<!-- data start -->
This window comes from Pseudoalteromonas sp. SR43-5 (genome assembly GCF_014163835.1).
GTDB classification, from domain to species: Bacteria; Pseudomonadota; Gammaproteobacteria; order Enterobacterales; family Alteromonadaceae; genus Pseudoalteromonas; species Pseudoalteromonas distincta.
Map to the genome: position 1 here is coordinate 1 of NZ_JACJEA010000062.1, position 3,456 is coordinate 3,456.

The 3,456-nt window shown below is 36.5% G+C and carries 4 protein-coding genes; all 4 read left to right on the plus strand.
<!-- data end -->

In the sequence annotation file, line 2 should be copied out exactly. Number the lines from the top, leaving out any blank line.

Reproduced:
GTDB classification, from domain to species: Bacteria; Pseudomonadota; Gammaproteobacteria; order Enterobacterales; family Alteromonadaceae; genus Pseudoalteromonas; species Pseudoalteromonas distincta.